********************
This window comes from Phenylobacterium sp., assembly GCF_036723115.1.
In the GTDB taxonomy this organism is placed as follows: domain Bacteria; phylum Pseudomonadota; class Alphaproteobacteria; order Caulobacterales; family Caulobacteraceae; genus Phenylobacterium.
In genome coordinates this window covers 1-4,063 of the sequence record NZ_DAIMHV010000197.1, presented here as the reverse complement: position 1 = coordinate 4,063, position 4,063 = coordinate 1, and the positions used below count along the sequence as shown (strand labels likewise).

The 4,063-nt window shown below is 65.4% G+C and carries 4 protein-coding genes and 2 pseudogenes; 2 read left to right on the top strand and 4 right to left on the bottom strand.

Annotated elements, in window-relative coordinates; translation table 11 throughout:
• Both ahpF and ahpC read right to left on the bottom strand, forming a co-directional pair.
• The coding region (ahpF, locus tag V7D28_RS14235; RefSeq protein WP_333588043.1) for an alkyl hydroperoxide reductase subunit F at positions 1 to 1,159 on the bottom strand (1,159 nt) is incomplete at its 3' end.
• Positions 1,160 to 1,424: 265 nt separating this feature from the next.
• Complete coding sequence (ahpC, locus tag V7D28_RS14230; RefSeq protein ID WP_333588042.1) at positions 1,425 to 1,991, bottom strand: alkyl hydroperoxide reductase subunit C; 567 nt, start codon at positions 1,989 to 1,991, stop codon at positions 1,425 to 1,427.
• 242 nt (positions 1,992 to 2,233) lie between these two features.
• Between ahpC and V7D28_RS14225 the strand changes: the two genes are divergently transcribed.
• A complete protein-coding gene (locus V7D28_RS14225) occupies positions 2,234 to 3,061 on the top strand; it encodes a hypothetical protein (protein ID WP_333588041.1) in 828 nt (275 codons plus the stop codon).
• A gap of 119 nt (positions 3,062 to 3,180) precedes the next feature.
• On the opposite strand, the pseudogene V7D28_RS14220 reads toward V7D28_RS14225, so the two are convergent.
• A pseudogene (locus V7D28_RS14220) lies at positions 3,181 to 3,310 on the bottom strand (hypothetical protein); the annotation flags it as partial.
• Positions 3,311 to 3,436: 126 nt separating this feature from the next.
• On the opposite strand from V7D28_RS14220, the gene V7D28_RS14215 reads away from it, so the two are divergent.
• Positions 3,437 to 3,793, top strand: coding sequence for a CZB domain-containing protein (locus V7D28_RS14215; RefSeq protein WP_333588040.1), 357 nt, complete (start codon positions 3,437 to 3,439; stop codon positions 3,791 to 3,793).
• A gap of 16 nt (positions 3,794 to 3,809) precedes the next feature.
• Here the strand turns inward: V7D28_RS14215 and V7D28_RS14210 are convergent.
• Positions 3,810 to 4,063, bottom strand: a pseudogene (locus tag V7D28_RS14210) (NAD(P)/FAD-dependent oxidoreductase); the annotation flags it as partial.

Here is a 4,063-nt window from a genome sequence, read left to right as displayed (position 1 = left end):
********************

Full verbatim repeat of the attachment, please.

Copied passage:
This window comes from Phenylobacterium sp., assembly GCF_036723115.1.
In the GTDB taxonomy this organism is placed as follows: domain Bacteria; phylum Pseudomonadota; class Alphaproteobacteria; order Caulobacterales; family Caulobacteraceae; genus Phenylobacterium.
In genome coordinates this window covers 1-4,063 of the sequence record NZ_DAIMHV010000197.1, presented here as the reverse complement: position 1 = coordinate 4,063, position 4,063 = coordinate 1, and the positions used below count along the sequence as shown (strand labels likewise).

The 4,063-nt window shown below is 65.4% G+C and carries 4 protein-coding genes and 2 pseudogenes; 2 read left to right on the top strand and 4 right to left on the bottom strand.

Annotated elements, in window-relative coordinates; translation table 11 throughout:
• Both ahpF and ahpC read right to left on the bottom strand, forming a co-directional pair.
• The coding region (ahpF, locus tag V7D28_RS14235; RefSeq protein WP_333588043.1) for an alkyl hydroperoxide reductase subunit F at positions 1 to 1,159 on the bottom strand (1,159 nt) is incomplete at its 3' end.
• Positions 1,160 to 1,424: 265 nt separating this feature from the next.
• Complete coding sequence (ahpC, locus tag V7D28_RS14230; RefSeq protein ID WP_333588042.1) at positions 1,425 to 1,991, bottom strand: alkyl hydroperoxide reductase subunit C; 567 nt, start codon at positions 1,989 to 1,991, stop codon at positions 1,425 to 1,427.
• 242 nt (positions 1,992 to 2,233) lie between these two features.
• Between ahpC and V7D28_RS14225 the strand changes: the two genes are divergently transcribed.
• A complete protein-coding gene (locus V7D28_RS14225) occupies positions 2,234 to 3,061 on the top strand; it encodes a hypothetical protein (protein ID WP_333588041.1) in 828 nt (275 codons plus the stop codon).
• A gap of 119 nt (positions 3,062 to 3,180) precedes the next feature.
• On the opposite strand, the pseudogene V7D28_RS14220 reads toward V7D28_RS14225, so the two are convergent.
• A pseudogene (locus V7D28_RS14220) lies at positions 3,181 to 3,310 on the bottom strand (hypothetical protein); the annotation flags it as partial.
• Positions 3,311 to 3,436: 126 nt separating this feature from the next.
• On the opposite strand from V7D28_RS14220, the gene V7D28_RS14215 reads away from it, so the two are divergent.
• Positions 3,437 to 3,793, top strand: coding sequence for a CZB domain-containing protein (locus V7D28_RS14215; RefSeq protein WP_333588040.1), 357 nt, complete (start codon positions 3,437 to 3,439; stop codon positions 3,791 to 3,793).
• A gap of 16 nt (positions 3,794 to 3,809) precedes the next feature.
• Here the strand turns inward: V7D28_RS14215 and V7D28_RS14210 are convergent.
• Positions 3,810 to 4,063, bottom strand: a pseudogene (locus tag V7D28_RS14210) (NAD(P)/FAD-dependent oxidoreductase); the annotation flags it as partial.

Here is a 4,063-nt window from a genome sequence, read left to right as displayed (position 1 = left end):